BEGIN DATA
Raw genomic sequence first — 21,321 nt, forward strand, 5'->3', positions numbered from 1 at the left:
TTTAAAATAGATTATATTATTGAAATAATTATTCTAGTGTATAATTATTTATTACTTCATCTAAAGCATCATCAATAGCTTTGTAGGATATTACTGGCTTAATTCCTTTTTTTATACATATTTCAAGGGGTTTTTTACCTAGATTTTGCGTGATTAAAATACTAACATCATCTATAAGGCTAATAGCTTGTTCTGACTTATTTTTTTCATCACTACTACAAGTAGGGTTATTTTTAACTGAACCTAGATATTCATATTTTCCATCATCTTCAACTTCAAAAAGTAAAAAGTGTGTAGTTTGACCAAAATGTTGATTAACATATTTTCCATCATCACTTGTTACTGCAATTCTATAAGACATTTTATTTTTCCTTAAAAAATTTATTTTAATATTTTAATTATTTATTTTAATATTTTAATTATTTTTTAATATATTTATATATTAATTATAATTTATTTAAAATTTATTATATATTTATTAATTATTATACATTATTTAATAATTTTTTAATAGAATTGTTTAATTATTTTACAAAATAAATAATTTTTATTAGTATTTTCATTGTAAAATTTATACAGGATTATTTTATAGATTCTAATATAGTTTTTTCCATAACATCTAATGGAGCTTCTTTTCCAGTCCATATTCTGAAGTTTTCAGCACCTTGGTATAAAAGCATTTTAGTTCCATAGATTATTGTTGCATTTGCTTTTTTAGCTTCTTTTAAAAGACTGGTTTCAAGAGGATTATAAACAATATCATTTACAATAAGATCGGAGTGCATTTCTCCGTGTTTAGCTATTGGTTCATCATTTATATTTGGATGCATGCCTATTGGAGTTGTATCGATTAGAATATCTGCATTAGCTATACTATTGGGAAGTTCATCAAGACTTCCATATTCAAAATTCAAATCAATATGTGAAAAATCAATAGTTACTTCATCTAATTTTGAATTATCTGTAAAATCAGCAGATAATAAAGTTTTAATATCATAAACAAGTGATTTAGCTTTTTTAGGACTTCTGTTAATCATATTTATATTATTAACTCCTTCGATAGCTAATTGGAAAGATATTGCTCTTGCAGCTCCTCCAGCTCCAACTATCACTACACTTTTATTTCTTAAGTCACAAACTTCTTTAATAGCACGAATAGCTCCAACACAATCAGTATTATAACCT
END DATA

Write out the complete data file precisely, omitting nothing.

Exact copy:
Raw genomic sequence first — 21,321 nt, forward strand, 5'->3', positions numbered from 1 at the left:
TTTAAAATAGATTATATTATTGAAATAATTATTCTAGTGTATAATTATTTATTACTTCATCTAAAGCATCATCAATAGCTTTGTAGGATATTACTGGCTTAATTCCTTTTTTTATACATATTTCAAGGGGTTTTTTACCTAGATTTTGCGTGATTAAAATACTAACATCATCTATAAGGCTAATAGCTTGTTCTGACTTATTTTTTTCATCACTACTACAAGTAGGGTTATTTTTAACTGAACCTAGATATTCATATTTTCCATCATCTTCAACTTCAAAAAGTAAAAAGTGTGTAGTTTGACCAAAATGTTGATTAACATATTTTCCATCATCACTTGTTACTGCAATTCTATAAGACATTTTATTTTTCCTTAAAAAATTTATTTTAATATTTTAATTATTTATTTTAATATTTTAATTATTTTTTAATATATTTATATATTAATTATAATTTATTTAAAATTTATTATATATTTATTAATTATTATACATTATTTAATAATTTTTTAATAGAATTGTTTAATTATTTTACAAAATAAATAATTTTTATTAGTATTTTCATTGTAAAATTTATACAGGATTATTTTATAGATTCTAATATAGTTTTTTCCATAACATCTAATGGAGCTTCTTTTCCAGTCCATATTCTGAAGTTTTCAGCACCTTGGTATAAAAGCATTTTAGTTCCATAGATTATTGTTGCATTTGCTTTTTTAGCTTCTTTTAAAAGACTGGTTTCAAGAGGATTATAAACAATATCATTTACAATAAGATCGGAGTGCATTTCTCCGTGTTTAGCTATTGGTTCATCATTTATATTTGGATGCATGCCTATTGGAGTTGTATCGATTAGAATATCTGCATTAGCTATACTATTGGGAAGTTCATCAAGACTTCCATATTCAAAATTCAAATCAATATGTGAAAAATCAATAGTTACTTCATCTAATTTTGAATTATCTGTAAAATCAGCAGATAATAAAGTTTTAATATCATAAACAAGTGATTTAGCTTTTTTAGGACTTCTGTTAATCATATTTATATTATTAACTCCTTCGATAGCTAATTGGAAAGATATTGCTCTTGCAGCTCCTCCAGCTCCAACTATCACTACACTTTTATTTCTTAAGTCACAAACTTCTTTAATAGCACGAATAGCTCCAACACAATCAGTATTATAACCT